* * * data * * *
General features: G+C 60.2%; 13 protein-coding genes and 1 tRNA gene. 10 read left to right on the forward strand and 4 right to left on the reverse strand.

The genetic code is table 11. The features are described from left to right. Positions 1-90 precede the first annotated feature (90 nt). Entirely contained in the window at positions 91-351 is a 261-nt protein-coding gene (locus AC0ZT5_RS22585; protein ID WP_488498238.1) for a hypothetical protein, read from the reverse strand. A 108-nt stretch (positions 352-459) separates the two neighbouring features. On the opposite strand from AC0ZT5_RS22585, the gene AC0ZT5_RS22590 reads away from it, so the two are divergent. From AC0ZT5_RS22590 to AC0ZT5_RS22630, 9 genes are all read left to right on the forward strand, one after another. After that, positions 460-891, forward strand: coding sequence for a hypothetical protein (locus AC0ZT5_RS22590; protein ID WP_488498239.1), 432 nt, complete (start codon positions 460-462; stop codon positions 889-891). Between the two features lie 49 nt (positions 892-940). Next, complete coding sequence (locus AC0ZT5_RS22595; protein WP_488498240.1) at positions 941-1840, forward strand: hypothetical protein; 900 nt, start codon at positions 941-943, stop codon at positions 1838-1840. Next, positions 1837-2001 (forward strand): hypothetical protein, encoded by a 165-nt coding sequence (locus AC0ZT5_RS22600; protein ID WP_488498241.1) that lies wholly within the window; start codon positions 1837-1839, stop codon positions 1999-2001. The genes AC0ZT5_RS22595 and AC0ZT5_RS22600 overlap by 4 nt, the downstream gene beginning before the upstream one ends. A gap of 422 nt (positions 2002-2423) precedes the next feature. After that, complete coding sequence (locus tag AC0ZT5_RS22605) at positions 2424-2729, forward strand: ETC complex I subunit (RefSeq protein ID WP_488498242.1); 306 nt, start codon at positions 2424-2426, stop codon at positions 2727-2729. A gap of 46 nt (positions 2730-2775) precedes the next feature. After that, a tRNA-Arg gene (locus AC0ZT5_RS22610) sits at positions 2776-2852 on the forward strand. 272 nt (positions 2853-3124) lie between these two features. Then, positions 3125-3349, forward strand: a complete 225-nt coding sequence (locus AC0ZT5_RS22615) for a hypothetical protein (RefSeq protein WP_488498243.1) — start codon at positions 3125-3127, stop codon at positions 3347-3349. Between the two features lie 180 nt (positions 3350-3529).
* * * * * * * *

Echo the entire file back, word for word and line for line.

General features: G+C 60.2%; 13 protein-coding genes and 1 tRNA gene. 10 read left to right on the forward strand and 4 right to left on the reverse strand.

The genetic code is table 11. The features are described from left to right. Positions 1-90 precede the first annotated feature (90 nt). Entirely contained in the window at positions 91-351 is a 261-nt protein-coding gene (locus AC0ZT5_RS22585; protein ID WP_488498238.1) for a hypothetical protein, read from the reverse strand. A 108-nt stretch (positions 352-459) separates the two neighbouring features. On the opposite strand from AC0ZT5_RS22585, the gene AC0ZT5_RS22590 reads away from it, so the two are divergent. From AC0ZT5_RS22590 to AC0ZT5_RS22630, 9 genes are all read left to right on the forward strand, one after another. After that, positions 460-891, forward strand: coding sequence for a hypothetical protein (locus AC0ZT5_RS22590; protein ID WP_488498239.1), 432 nt, complete (start codon positions 460-462; stop codon positions 889-891). Between the two features lie 49 nt (positions 892-940). Next, complete coding sequence (locus AC0ZT5_RS22595; protein WP_488498240.1) at positions 941-1840, forward strand: hypothetical protein; 900 nt, start codon at positions 941-943, stop codon at positions 1838-1840. Next, positions 1837-2001 (forward strand): hypothetical protein, encoded by a 165-nt coding sequence (locus AC0ZT5_RS22600; protein ID WP_488498241.1) that lies wholly within the window; start codon positions 1837-1839, stop codon positions 1999-2001. The genes AC0ZT5_RS22595 and AC0ZT5_RS22600 overlap by 4 nt, the downstream gene beginning before the upstream one ends. A gap of 422 nt (positions 2002-2423) precedes the next feature. After that, complete coding sequence (locus tag AC0ZT5_RS22605) at positions 2424-2729, forward strand: ETC complex I subunit (RefSeq protein ID WP_488498242.1); 306 nt, start codon at positions 2424-2426, stop codon at positions 2727-2729. A gap of 46 nt (positions 2730-2775) precedes the next feature. After that, a tRNA-Arg gene (locus AC0ZT5_RS22610) sits at positions 2776-2852 on the forward strand. 272 nt (positions 2853-3124) lie between these two features. Then, positions 3125-3349, forward strand: a complete 225-nt coding sequence (locus AC0ZT5_RS22615) for a hypothetical protein (RefSeq protein WP_488498243.1) — start codon at positions 3125-3127, stop codon at positions 3347-3349. Between the two features lie 180 nt (positions 3350-3529).